Submitted to: Meeting Abstract
Publication Type: Abstract Only
Publication Acceptance Date: 8/2/2006
Publication Date: 10/10/2006
Citation: Meyerholz, D.K., Gallup, J.M., Lazic, T., Macedo, M.M., Lehmkuhl, H.D., Ackermann, M.R. 2006. Pretreatment with recombinant human vascular endothelial growth factor (VEGF) reduces virus replication and inflammation in a perinatal lamb model of RSV infection [abstract]. Veterinary Comparative Respiratory Meeting, October 9-10, 2006, Jena, Germany. p.56.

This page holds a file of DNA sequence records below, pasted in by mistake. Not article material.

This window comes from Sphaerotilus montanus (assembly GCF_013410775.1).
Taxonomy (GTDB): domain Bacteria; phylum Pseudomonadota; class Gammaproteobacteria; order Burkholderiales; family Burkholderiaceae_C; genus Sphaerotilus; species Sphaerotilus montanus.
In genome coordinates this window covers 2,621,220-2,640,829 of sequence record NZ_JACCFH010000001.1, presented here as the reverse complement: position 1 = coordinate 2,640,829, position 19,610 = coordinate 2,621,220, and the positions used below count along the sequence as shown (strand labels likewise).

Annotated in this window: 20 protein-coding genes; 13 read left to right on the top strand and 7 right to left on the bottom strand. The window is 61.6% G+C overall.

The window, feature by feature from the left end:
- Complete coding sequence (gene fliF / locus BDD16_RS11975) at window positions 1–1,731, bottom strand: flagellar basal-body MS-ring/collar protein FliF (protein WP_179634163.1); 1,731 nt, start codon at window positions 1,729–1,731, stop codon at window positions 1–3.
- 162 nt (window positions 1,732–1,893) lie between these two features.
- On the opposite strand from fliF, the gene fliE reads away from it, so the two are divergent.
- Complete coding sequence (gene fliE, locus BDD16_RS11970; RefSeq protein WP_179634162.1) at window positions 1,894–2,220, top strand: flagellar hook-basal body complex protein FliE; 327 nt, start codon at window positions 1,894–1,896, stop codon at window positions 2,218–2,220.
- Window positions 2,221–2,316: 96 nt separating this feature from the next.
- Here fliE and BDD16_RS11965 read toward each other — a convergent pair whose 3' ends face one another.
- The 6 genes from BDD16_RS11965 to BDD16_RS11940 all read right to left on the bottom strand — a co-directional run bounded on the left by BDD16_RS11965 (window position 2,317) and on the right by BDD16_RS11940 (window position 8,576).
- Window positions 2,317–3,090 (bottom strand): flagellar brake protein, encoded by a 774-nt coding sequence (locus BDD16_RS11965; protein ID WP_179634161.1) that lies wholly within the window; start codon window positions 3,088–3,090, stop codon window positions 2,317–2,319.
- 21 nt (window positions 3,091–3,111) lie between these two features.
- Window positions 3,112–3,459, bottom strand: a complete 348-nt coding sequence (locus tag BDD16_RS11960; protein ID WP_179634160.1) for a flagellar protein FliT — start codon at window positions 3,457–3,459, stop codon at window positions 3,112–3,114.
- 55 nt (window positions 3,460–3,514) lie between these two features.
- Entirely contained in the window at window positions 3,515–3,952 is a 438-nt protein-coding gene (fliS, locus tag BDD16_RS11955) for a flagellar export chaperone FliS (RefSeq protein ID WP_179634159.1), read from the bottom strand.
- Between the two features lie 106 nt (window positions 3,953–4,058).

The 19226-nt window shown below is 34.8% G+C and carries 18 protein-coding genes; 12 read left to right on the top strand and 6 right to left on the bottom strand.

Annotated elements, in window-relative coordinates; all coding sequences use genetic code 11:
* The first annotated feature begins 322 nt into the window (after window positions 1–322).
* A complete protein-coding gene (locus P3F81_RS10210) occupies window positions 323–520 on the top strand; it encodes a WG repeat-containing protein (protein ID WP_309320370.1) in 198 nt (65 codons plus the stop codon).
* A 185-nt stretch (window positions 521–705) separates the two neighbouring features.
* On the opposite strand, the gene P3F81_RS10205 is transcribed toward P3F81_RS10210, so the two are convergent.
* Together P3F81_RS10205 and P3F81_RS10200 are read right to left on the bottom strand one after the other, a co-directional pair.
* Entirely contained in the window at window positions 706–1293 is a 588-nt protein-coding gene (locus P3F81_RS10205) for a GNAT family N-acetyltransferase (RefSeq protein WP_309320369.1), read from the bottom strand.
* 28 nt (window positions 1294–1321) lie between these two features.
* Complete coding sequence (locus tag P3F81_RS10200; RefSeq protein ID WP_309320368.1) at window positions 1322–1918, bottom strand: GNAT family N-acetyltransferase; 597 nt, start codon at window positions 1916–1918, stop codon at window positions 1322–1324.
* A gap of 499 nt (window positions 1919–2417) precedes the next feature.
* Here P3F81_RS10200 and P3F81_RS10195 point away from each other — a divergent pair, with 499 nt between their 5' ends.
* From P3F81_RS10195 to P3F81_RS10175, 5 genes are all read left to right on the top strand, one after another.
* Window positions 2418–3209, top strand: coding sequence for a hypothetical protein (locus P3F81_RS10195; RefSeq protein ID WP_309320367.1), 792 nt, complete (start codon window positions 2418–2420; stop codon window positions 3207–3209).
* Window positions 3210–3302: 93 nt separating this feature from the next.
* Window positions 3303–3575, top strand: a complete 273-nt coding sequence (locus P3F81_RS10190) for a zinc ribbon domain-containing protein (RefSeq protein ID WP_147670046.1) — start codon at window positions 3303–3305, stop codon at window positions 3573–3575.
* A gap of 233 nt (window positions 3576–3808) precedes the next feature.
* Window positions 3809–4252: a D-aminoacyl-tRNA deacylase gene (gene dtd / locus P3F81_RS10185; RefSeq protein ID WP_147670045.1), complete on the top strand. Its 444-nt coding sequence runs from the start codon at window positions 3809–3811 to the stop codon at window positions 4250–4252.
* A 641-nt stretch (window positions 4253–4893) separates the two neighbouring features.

Technical Abstract: Vascular endothelial growth factor (VEGF) is increasingly recognized as a perinatal regulator of lung maturation and surfactant protein expression. Innate immune components including surfactant proteins A and D, and beta defensins have putative antimicrobial activity against pulmonary pathogens including respiratory syncytial virus (RSV). Preterm and young infants are at increased risk for pulmonary immaturity characterized by insufficient surfactant production as well as increased risk for severe manifestations of RSV infection. Our hypothesis is that VEGF pretreatment therapy would increase innate immune gene expression and decrease RSV disease in the perinatal lamb RSV model. Newborn lambs were pretreated with VEGF, betamethasone or saline, and then inoculated with RSV or sterile media. Tissues were collected at five days post inoculation corresponding to the initiation of severe lesions and peak viral replication. In control lambs, pretreatment with VEGF caused an increase in sheep beta defensin 1 (SBD1) mRNA expression, but no alteration in surfactant proteins A and D were detected. In RSV-infected lambs, VEGF therapy increased the mean daily body temperature, decreased airway neutrophil exudate and reduced RSV replication compared to betamethasone or saline pretreatment. Furthermore, VEGF therapy significantly mitigated RSV-induced increase in SP-A mRNA expression and decrease in SP-D mRNA expression. This novel study demonstrates VEGF pretreatment mitigates RSV disease and in addition VEGF regulation of innate immune genes is dependent on RSV infection status.